Strategies for Saving Money When Buying a House
Strategies for Saving Money When Buying a House
For many home shoppers, buying a house right now can seem like a very pricey pipe dream. Mortgage interest rates still hover at an uncomfortably high mid-6% range for 30-year fixed-rate loans. And the Realtor.com® economists expect home prices will rise 5.4% year over year in 2023.
Those factors mean buying a home right now is an expensive endeavor. But this doesn’t mean your goal of homeownership is out of reach.
“The key to buying a house on the cheap is knowing how to balance achieving your dreams while staying within your budget,” says Casey Ames, owner and CEO of Taylor Jene Homes in Boise, ID.
If buying a home is on your horizon but affording things like a down payment feels like an uphill battle, take a look at these tactics for getting a house on the cheap. Relatively.
1. Get a low-down payment—or no-down payment—loan
Most homebuyers are nowhere near being able to make a 20% down payment. Good news, though: You may qualify for a loan that requires you to put very little money down at closing time.
A Federal Housing Administration loan allows you to put down as little as 3.5% of the purchase price as long as your credit score is above 580.
Anyone who qualifies for a Department of Veterans Affairs loan or a USDA loan can put as little as 0% down. Although the requirements vary by lender, borrowers typically need a minimum credit score of 620 for a VA loan and 640 for a USDA loan
Be aware, though, that the guidelines for a government-backed loan can be fairly strict, and you’ll be on the hook for things like mortgage insurance and an inspection conducted by the U.S. Department of Housing and Urban Development.
2. Look into down payment assistance programs
If coming up with that nest egg is your biggest hurdle to homeownership, experts recommend researching down payment assistance programs inyour area.
These programs help homebuyers qualify for grants, low- or zero-interest loans, and other arrangements to provide a lump sum.
“You may get help covering some of the upfront costs of purchasing a home, or you may even qualify for a grant and get the entirety of the cost covered,” says Ryan McMahon, a homebuilder in San Diego and the founder of Sell House for Cash San Diego,
Eligibility is based on your credit history and household income. The details vary by state and by program, but typically homebuyers using a down payment assistance program are required to take an education course and purchase in an approved location.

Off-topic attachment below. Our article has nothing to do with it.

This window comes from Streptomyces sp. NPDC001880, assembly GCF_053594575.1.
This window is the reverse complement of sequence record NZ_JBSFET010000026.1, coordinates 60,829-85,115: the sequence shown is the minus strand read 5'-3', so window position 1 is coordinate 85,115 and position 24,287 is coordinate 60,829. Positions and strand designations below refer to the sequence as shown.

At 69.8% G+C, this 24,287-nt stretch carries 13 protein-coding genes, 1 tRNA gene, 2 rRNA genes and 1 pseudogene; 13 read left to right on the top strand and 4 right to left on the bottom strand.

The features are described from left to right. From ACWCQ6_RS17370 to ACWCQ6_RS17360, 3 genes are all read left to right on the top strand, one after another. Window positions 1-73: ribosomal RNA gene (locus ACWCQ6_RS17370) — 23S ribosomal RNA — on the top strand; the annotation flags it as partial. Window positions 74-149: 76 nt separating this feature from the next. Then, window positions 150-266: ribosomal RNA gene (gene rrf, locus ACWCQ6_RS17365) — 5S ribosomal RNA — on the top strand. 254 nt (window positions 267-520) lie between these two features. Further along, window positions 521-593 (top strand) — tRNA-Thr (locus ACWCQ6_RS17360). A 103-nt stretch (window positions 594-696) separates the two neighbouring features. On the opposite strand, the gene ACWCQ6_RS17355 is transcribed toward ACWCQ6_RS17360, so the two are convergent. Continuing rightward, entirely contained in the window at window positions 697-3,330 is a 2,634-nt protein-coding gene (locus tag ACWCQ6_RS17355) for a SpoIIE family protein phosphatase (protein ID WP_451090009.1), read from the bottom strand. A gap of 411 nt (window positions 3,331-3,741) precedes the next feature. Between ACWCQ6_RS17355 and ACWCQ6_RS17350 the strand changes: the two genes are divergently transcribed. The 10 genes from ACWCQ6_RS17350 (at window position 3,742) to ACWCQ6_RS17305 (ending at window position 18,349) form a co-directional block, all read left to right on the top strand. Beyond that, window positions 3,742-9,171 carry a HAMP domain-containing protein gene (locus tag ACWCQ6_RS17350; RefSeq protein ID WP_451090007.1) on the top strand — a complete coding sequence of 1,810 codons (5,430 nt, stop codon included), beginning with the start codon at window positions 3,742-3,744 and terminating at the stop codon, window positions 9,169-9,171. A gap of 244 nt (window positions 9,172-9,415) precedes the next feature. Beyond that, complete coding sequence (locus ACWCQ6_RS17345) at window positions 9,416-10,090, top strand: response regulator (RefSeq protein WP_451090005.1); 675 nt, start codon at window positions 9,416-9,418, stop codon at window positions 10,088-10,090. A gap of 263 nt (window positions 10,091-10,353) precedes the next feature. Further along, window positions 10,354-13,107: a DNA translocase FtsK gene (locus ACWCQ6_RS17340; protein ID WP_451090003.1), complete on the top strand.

To find a program, start with your state housing finance authorities, the local homebuying programs page on the HUD website, and the Consumer Financial Protection Bureau’s guide to HUD-approved housing counselors.
3. Use a family down payment gift
Some homebuyers have generous family members who want to assist them in making a down payment. Using a down payment gift to buy a house is A-OK, but there are rules.
When lenders examine your financial viability, they’re going to look at more than your credit score and income. They will also study your assets to determine where they came from. If a friend or family member does give you money for a down payment, they will want to confirm whether that sum is a gift or a loan. A loan that needs to be paid back will present problems because it could interfere with your ability to make payments to both the loaning institution and your personal lender.
A cash down payment gift can be used, but you will need to also secure a gift letter that states the amount of the gift and confirms it does not need to be paid back. You’ll also need to provide evidence of the transfer of funds.
There is no limit on the amount of money a family member can gift you. But if it’s more than $15,000, the family member will have to file a gift tax return disclosing the gift.
Before securing the funds for a gift though, talk to your lending institution. Individual programs have different policies. For example, VA loan programs allow you to receive a gift from almost anyone. FHA and USDA loans allow gifts from families and friends. Conventional loan programs often require that gift funds come from blood relatives like parents or children.
4. Consider auctions, short sales, and more
When you search for a good deal, keep an open mind about the type of property you seek out.
“Purchasing a home at auction has several advantages for both parties,” says Matthew Dailly, managing director at Tiger Financial, a loan broker. “A buyer will get a speedy sale, get to choose the asking price, and know what other bidders are willing to pay.”
Dailly also recommendslooking for short sales. In a short-sale situation, homeowners still own the property, but the bank is allowing them to sell it for less than what they currently owe on the mortgage.
“It is primarily intended to spare the bank the hassle of a legal foreclosure, but it’s an excellent method to find an inexpensive home,” Dailly says.
There are other options, too.
“I would recommend searching the listings with the keywords ‘TLC’ or ‘fixer upper,’” says Brian Davis, a real estate investor and founder at SparkRental. “But unless you have experience renovating homes, avoid anything that would require a permit. Stick to cosmetic problems.”
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